Just a couple days away from the crowning of the Reader #1. I have a guess who it might be…(cough Biddle cough cough)…Jesse Biddle. Sorry for the coughing. I’ve been sick.
So today, I’m going to take a brief look at Kelly Dugan, Zach Collier and Tyson Gillies, and where they appear on my top 30.
I’ve got Dugan at 19, Collier at 22, but I’m going to talk a little about Gillies first – I will say that if he can stay on the field for a whole season, Tyson Gillies could be in Philly in September, or earlier. He could be the kind of player that works his way into a fourth OF role, eventually breaks into the lineup, and never looks back, getting better as he goes, hitting and swiping bases and making great plays all over the outfield. Or he could do what I think most of us fear at this point – get hurt every year, never get more than a cup of coffee, and be in Japan by 2015. I hope that’s not the case, because you can see the skills when you watch the guy play. But until he proves his health, he’s just going to keep sliding down my list of prospects. He was my #6 in 2011, he was my #16 in 2012. And now he’s my #27.
So how should we differentiate Dugan and Collier? It’s a difficult task, as both have had injury concerns in the last couple years. Dugan finally had a near-full season in 2012, and he took his hitting to a new level. The club moved him to 1B for a stint early in the year, (which I think was related to others in the OF, and not Dugan’s injury issues), but he eventually played the majority of his time in right field.
He racked up a triple slash of .300/.387/.470, for an OPS of .857, and ISO of .170, both very solid numbers. His walk rate was a respectable 9.7%, but his K rate of 24.6% was a bit high for someone who’s not hitting for a ton of power. He has 33 2b and 12 HR in just shy of 500 PA in 2012, so if some of his doubles are going to turn into homeruns, and he winds up with an ISO closer to .200, I’d be totally ok with a K rate at 25%. If not, it would be nice to see that number come down.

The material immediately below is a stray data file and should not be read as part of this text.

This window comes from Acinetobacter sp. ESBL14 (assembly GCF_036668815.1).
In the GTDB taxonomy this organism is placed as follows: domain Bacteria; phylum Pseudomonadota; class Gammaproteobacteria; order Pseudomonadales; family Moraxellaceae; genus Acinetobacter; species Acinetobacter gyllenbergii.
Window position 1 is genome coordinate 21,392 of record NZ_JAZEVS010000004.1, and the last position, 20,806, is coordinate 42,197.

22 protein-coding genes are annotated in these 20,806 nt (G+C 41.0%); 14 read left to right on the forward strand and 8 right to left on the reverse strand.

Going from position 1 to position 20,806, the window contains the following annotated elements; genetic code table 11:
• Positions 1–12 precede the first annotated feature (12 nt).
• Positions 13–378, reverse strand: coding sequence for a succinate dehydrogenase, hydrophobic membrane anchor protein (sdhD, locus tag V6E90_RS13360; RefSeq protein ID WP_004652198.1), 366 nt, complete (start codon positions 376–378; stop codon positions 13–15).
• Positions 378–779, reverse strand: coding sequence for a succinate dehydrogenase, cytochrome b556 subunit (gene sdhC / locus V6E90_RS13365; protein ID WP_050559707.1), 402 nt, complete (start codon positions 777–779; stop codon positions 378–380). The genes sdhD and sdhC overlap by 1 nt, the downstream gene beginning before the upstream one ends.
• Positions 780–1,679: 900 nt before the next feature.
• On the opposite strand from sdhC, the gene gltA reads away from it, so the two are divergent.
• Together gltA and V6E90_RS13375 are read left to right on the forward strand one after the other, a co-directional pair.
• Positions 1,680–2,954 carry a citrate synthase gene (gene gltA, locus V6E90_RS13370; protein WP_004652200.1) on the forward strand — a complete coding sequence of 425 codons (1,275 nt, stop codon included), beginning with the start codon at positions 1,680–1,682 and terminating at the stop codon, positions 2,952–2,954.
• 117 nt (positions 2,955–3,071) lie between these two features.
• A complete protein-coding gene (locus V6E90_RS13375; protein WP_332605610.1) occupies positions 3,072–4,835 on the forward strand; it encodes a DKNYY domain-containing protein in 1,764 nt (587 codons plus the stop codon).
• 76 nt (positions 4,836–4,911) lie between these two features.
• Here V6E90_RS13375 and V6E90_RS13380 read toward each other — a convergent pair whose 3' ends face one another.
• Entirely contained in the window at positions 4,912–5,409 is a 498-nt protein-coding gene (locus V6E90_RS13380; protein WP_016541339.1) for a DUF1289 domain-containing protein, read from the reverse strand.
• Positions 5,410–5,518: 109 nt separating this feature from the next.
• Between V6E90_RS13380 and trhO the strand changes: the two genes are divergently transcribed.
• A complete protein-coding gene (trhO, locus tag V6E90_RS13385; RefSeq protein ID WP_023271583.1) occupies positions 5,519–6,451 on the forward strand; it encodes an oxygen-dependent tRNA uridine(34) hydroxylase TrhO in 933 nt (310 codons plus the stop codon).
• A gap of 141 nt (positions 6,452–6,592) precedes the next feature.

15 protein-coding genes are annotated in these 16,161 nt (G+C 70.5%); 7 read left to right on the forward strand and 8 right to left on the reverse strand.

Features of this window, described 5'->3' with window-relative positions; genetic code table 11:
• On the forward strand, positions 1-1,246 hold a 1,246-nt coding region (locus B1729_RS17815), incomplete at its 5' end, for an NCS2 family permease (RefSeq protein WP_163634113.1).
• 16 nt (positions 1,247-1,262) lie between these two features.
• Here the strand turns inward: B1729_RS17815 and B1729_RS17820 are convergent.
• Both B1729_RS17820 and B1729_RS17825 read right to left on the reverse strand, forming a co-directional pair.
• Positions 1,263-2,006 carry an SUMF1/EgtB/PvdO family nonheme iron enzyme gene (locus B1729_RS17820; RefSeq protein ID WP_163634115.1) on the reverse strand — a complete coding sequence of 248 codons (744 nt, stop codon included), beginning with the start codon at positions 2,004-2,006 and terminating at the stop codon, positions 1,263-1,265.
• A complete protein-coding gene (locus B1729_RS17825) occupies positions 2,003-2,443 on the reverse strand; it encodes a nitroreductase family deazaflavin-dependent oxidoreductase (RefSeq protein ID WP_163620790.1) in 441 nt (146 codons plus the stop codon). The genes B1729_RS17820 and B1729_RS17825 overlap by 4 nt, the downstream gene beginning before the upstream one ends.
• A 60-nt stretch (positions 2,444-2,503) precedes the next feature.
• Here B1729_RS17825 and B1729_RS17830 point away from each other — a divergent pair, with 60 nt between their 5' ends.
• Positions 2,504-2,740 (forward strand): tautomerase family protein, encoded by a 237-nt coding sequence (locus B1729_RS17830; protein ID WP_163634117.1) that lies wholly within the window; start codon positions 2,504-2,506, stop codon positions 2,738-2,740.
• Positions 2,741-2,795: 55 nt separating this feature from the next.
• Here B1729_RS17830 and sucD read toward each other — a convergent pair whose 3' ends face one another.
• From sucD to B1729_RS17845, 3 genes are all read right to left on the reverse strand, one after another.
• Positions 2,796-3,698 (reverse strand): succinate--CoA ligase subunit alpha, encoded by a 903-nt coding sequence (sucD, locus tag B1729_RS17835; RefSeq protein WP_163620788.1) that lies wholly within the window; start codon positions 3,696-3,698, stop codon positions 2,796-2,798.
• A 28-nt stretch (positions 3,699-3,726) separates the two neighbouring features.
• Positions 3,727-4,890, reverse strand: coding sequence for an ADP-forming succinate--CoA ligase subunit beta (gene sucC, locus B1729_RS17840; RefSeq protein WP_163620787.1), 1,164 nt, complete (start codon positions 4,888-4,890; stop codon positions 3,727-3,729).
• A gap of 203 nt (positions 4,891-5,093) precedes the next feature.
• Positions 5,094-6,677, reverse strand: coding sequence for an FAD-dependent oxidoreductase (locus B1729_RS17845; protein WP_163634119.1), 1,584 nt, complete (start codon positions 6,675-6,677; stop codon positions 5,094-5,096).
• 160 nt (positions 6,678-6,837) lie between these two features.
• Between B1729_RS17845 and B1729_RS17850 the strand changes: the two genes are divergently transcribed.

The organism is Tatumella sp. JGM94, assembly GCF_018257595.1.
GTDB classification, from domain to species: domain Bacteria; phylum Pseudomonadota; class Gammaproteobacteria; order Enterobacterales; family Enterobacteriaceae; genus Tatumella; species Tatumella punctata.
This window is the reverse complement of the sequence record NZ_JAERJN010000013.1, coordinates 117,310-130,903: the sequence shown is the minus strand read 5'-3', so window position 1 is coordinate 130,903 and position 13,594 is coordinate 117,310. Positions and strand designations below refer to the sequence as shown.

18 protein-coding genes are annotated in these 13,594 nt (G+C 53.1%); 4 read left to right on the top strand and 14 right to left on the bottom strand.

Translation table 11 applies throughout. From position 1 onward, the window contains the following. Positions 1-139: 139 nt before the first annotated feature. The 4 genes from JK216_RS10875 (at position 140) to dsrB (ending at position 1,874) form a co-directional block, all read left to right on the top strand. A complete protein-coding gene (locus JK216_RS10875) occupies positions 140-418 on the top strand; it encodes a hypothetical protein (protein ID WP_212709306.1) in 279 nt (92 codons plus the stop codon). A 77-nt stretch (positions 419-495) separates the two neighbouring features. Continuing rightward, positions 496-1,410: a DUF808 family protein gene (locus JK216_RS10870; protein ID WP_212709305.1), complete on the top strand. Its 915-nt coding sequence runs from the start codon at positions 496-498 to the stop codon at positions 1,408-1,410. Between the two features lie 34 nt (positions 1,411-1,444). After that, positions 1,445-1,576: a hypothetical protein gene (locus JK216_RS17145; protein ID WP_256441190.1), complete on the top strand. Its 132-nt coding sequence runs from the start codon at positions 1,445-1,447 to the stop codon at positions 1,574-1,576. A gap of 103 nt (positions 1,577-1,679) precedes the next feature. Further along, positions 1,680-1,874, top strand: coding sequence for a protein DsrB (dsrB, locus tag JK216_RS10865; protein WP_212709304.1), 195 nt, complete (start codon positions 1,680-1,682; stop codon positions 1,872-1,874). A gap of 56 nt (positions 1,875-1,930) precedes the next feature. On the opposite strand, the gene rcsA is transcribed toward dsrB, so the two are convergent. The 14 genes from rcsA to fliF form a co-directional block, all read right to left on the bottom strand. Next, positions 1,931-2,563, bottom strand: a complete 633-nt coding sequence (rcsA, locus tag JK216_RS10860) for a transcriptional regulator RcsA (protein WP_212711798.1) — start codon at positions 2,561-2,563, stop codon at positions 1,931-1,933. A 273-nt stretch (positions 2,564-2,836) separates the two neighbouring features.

Collier missed the beginning of the year after testing positive for a banned substance. I won’t pass a judgment on him for not going to the doctor before taking what doesn’t have to be a banned substance if he really needs it. Ok, yes, I will. That’s dumb. But he’s not the first and won’t be the last guy to do that same dumb thing. SO DUMB!
Ok, coming back to baseball now – Collier took what could have been a wasted season and made it respectable by posting a .269/.332/.399 slash. He impressed even further in the Arizona Fall League, where he went .371/.461/.532 in around 75 PA against generally more experienced (if not overly talented) pitching. He probably earned his spot on the 40-man roster with his regular season performance, but he cemented it in Arizona.
At this point, we’re putting a lot of faith in Collier based on mild improvements in his stats and general concensus of scouting, which says he has the tools to be a big leaguer. He flashed a little bit of power, (6 HR is nice, and an ISO .130 in not great, but markedly better than 2011’s .094), and reports of his defense continue to tell the story of a big league center fielder.
So I guess I’m projecting Dugan’s power and hitting to be a bit more valuable that Collier’s hitting and defense in the long run. What do you all think? I imagine some of you have Gillies outside of your top 30, but does anyone have him first in this group? Anyone have Jiwan James or Leandro Castro in their top 30? Am I missing anyone? Hewitt in anyone’s top 50? He’s my #66, FWIW.
Tomorrow I will take a look at some young starting pitchers, and then low level infielders on Friday in the lead-up to voting season on Monday.